Words Aren't Enough

It's difficult to come up with something to say that makes a post about flattening boards and joining panels together interesting. So tonight I thought I would just run with more pictures and less words as I show the start of my build of a traditional tool chest.

Edge Joining:

Flattening and truing a face:

Traversing with a jack plane can simplify your laundry by removing crayon from your whites and unmentionables as well as your standard poplar lumber.

Gluing up a panel:

I know the purists out there will dislike seeing the biscuits, they say they are unnecessary, and I could agree, but the fact is I have a biscuit joiner and a jar of the wafers laying around the shop so I figured it at least best to use them up. A little belt and suspenders maybe, but there should never be harm in that.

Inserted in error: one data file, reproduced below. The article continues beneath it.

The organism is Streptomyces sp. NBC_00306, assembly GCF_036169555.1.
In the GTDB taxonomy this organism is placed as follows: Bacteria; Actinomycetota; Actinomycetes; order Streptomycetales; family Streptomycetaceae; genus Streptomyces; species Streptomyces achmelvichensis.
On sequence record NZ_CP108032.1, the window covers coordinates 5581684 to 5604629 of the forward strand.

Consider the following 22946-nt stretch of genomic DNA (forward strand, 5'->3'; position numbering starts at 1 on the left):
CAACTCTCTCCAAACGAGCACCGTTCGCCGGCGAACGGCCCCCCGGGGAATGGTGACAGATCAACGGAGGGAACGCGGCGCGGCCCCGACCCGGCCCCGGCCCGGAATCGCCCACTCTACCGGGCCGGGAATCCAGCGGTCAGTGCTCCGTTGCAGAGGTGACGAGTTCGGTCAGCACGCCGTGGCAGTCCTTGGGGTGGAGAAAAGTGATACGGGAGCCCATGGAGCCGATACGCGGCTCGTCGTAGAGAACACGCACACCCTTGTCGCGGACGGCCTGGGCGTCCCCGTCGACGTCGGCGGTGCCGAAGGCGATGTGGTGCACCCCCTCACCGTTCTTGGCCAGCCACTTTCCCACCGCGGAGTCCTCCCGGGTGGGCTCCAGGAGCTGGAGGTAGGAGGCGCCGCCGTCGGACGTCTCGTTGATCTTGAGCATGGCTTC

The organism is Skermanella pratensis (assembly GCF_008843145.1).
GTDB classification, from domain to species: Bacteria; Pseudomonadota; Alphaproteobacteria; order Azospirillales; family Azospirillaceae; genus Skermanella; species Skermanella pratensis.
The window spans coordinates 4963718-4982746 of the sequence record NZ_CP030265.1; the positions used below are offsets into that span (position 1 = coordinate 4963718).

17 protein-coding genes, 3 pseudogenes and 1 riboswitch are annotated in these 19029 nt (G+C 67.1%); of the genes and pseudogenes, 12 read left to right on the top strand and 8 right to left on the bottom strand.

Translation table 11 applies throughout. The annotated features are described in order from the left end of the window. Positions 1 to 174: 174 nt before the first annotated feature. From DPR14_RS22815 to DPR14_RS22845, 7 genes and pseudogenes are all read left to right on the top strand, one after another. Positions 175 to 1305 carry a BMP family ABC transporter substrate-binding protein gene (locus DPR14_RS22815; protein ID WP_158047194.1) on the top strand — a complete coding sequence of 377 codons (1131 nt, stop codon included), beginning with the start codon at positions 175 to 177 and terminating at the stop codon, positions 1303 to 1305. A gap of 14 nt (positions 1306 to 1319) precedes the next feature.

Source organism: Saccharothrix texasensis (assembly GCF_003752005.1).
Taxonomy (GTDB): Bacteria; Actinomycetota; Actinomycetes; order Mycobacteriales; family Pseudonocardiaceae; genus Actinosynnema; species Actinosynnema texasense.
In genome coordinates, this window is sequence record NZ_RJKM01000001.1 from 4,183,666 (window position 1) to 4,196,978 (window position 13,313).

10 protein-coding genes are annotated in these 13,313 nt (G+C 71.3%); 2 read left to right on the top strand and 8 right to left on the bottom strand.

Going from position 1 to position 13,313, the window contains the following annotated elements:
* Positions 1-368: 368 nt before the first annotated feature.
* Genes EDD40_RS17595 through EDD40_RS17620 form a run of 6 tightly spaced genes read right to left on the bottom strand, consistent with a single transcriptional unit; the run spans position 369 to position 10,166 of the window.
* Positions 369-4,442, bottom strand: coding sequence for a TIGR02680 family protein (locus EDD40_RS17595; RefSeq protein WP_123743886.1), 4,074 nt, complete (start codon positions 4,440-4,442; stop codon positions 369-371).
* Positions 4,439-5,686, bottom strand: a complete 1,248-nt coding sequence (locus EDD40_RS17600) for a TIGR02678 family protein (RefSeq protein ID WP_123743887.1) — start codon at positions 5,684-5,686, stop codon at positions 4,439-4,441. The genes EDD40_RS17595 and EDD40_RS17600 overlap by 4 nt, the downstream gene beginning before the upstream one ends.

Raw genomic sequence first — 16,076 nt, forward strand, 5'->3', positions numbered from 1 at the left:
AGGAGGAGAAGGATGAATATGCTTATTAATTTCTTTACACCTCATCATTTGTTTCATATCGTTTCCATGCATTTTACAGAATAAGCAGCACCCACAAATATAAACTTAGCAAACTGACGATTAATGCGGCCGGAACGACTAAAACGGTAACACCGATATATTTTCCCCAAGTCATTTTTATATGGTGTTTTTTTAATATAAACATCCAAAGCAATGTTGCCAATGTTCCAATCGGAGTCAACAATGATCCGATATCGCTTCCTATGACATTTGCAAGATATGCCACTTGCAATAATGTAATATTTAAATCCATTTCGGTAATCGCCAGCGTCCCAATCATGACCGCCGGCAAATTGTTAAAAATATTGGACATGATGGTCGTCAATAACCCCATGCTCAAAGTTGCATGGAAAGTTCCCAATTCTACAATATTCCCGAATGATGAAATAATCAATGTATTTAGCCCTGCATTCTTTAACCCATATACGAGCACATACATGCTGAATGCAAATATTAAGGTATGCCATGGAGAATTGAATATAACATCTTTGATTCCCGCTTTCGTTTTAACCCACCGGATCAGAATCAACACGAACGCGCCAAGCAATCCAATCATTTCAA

I also used good old standard wood glue for the panels instead of my preferred liquid hide glue, I was worried I wouldn't have enough hide glue for the dovetails in the carcass and also, you use hide so it is reversible and therefore repairable, I can't think of any reason to disassemble a panel in the future. 

A side and an end, and all my long clamps.
I then re-flattened the panels, joined the edges and trued the ends.

Tah-Dah, Four sides ready to go. 
Ratione et Passionis


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